The point is when companies introduce DRM like this into their products, they are only punishing the paying customer.   Pirates have been working their way around copyright protection for years now, and I don't think any technology at this point is going to put an end to that.   Right now you can download a complete DVD copy of Spore, install it on your PC, and not worry about any DRM.   So the situation becomes worse because of the more aggressive copy protection.   In the end the pirates are actually providing a better product than EA, so more and more people are going to sway toward downloading the pirated version instead of buying the retail version that's up to it's eyes in DRM.

To me, this is as ridiculous as the DRM itself.   People pirating this game in mass numbers mean that they actually trust the internet pirates more than they trust the company making the game.   They download the game and install it without any second thoughts, but if they're purchasing the game they're worried about the DRM and any effects it will have on their experience, and their PCs.


The counter argument for this is just that pirates are pirates, and they're going to steal games and download games for free as long as they can no matter what the copyright protection.   Maybe pirates just plain don't want to pay money for their games at all.   There's no denying that probably a good chunk of the pirates out there are going to keep on pirating no matter what, but I do believe that at least some out there are downloading the game because they want to actually own the game and not have to ask permission from EA to activate a product that they already dropped 50 or 60 dollars on.

Piracy as always been around, and is even beginning to run its course on current consoles, and it always seems like a delicate balance to try to stomp it out when releasing a retail game.   If you put too much copy protection in a game, there will be massive backlash, causing more piracy, but if you put too little, perhaps people will pirate the game more easily and you'll be stuck with the same amount of piracy.   There are some companies that trust in their customers enough to release their game with minimal copy protection, and get the same (if not, better) results than they would've gotten with over the top copy protection.   It's up to each company to decide how they're going to go about things, and maybe with EA it's a special situation.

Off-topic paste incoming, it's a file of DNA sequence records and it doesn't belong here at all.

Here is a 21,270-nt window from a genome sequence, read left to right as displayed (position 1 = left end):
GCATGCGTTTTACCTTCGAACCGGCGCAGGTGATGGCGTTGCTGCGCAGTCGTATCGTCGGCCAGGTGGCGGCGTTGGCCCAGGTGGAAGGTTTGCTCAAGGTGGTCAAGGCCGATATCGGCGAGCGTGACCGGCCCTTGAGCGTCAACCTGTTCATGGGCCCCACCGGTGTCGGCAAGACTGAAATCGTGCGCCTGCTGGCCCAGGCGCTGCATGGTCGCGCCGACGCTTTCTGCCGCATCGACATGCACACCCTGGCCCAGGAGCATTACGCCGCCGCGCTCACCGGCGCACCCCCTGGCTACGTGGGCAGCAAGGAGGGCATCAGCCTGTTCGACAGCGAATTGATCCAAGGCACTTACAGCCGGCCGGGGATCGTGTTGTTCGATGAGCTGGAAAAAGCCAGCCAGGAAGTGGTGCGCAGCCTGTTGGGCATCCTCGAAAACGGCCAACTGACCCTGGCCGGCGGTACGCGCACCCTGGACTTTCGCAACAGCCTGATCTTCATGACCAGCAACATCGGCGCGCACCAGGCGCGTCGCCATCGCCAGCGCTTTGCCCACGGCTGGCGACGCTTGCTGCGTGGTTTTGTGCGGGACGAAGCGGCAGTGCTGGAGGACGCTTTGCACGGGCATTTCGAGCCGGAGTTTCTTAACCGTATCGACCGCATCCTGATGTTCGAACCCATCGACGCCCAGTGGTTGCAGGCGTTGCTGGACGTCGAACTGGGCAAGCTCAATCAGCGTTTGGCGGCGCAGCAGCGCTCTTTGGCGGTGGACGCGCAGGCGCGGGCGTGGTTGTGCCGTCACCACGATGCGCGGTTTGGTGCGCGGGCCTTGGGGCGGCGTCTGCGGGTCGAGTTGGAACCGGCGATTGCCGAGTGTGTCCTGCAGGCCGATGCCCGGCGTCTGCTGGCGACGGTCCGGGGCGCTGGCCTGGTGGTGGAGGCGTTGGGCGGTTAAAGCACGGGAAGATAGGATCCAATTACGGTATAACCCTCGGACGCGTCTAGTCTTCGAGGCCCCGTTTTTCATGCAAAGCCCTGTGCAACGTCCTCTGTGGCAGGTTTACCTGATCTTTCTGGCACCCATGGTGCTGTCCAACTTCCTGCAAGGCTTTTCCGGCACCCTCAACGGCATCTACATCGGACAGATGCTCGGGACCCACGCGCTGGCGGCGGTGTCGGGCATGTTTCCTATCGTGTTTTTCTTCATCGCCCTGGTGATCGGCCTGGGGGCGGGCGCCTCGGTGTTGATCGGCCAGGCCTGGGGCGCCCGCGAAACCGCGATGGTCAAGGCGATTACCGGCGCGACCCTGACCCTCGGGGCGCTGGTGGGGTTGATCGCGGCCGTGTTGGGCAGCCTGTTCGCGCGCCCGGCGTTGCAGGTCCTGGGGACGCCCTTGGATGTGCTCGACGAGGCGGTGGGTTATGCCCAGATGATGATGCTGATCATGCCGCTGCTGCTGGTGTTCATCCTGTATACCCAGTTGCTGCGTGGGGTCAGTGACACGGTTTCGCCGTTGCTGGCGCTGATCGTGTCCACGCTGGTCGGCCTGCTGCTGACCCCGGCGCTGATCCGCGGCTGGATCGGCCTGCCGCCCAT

EA is a company that everyone loves to hate.   It's a corporate giant that has eaten up small companies to get to be what it is today.   People are just looking for a reason to hate EA, so maybe that's why there has been massive backlash against them for this, but the backlash against Bioshock didn't really last that long, and wasn't as intense.   (At least from what I remember)

Whatever the reasons, I can safely say that buying Spore isn't on my list of things to do.   It's not really my kind of game, and I probably wouldn't play it that much anyway, but I'm one of those people in this case that would trust the pirates before I trust super aggressive DRM.   The paying customers have to deal with the activation limits, while the pirates have their game for free and can install it on any PC they want, and not have to worry about a thing.

Now I hear that Red Alert 3 is going to have the same DRM built in... this isn't going to be good.
Tagged: games
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HackSW
Hey man! Imagine seeing you here. I got linked to here from gamertonight.net, didn't know you had a hand in that...
DaVince
Greeting. It is never too late to give up our prejudices.
I am from Equatorial and learning to write in English,...
Milo
That is insane. Congrats!
Josh Whelchel
shhhhiiiiiiiiiiiiittt GIANT ROBOTS!!!!!!!!!!!!!!!!
Tycon
It's finally done! Good job DarthMohawk! Too bad I finished the game already... Thanks to your advice. :D
Hack SW